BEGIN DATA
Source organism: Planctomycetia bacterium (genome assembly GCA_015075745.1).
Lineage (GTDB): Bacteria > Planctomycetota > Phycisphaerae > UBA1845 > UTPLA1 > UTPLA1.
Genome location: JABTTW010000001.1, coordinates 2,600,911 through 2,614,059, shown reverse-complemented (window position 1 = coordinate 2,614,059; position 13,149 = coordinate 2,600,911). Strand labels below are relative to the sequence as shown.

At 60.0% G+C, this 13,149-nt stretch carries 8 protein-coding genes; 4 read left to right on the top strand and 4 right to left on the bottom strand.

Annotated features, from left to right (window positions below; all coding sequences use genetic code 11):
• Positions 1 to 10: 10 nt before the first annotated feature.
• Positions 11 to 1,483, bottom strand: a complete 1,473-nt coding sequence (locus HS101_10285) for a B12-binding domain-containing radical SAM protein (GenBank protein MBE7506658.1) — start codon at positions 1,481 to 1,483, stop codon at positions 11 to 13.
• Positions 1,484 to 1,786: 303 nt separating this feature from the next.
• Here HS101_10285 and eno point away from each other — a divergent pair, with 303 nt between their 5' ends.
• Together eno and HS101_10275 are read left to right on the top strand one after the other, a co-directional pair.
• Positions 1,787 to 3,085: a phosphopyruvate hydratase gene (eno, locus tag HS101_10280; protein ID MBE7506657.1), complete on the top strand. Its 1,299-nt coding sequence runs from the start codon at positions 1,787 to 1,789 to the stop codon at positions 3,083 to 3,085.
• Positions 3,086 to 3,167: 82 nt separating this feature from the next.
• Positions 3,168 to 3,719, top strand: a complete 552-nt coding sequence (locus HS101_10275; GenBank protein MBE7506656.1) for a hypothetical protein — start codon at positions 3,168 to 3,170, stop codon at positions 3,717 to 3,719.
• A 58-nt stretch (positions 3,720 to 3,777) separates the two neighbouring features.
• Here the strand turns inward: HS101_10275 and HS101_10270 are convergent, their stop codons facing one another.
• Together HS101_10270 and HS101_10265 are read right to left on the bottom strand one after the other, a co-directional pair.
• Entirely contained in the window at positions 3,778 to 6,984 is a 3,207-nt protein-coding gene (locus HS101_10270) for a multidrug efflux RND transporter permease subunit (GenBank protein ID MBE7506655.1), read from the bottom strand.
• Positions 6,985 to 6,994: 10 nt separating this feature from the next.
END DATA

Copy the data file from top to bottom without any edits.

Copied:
Source organism: Planctomycetia bacterium (genome assembly GCA_015075745.1).
Lineage (GTDB): Bacteria > Planctomycetota > Phycisphaerae > UBA1845 > UTPLA1 > UTPLA1.
Genome location: JABTTW010000001.1, coordinates 2,600,911 through 2,614,059, shown reverse-complemented (window position 1 = coordinate 2,614,059; position 13,149 = coordinate 2,600,911). Strand labels below are relative to the sequence as shown.

At 60.0% G+C, this 13,149-nt stretch carries 8 protein-coding genes; 4 read left to right on the top strand and 4 right to left on the bottom strand.

Annotated features, from left to right (window positions below; all coding sequences use genetic code 11):
• Positions 1 to 10: 10 nt before the first annotated feature.
• Positions 11 to 1,483, bottom strand: a complete 1,473-nt coding sequence (locus HS101_10285) for a B12-binding domain-containing radical SAM protein (GenBank protein MBE7506658.1) — start codon at positions 1,481 to 1,483, stop codon at positions 11 to 13.
• Positions 1,484 to 1,786: 303 nt separating this feature from the next.
• Here HS101_10285 and eno point away from each other — a divergent pair, with 303 nt between their 5' ends.
• Together eno and HS101_10275 are read left to right on the top strand one after the other, a co-directional pair.
• Positions 1,787 to 3,085: a phosphopyruvate hydratase gene (eno, locus tag HS101_10280; protein ID MBE7506657.1), complete on the top strand. Its 1,299-nt coding sequence runs from the start codon at positions 1,787 to 1,789 to the stop codon at positions 3,083 to 3,085.
• Positions 3,086 to 3,167: 82 nt separating this feature from the next.
• Positions 3,168 to 3,719, top strand: a complete 552-nt coding sequence (locus HS101_10275; GenBank protein MBE7506656.1) for a hypothetical protein — start codon at positions 3,168 to 3,170, stop codon at positions 3,717 to 3,719.
• A 58-nt stretch (positions 3,720 to 3,777) separates the two neighbouring features.
• Here the strand turns inward: HS101_10275 and HS101_10270 are convergent, their stop codons facing one another.
• Together HS101_10270 and HS101_10265 are read right to left on the bottom strand one after the other, a co-directional pair.
• Entirely contained in the window at positions 3,778 to 6,984 is a 3,207-nt protein-coding gene (locus HS101_10270) for a multidrug efflux RND transporter permease subunit (GenBank protein ID MBE7506655.1), read from the bottom strand.
• Positions 6,985 to 6,994: 10 nt separating this feature from the next.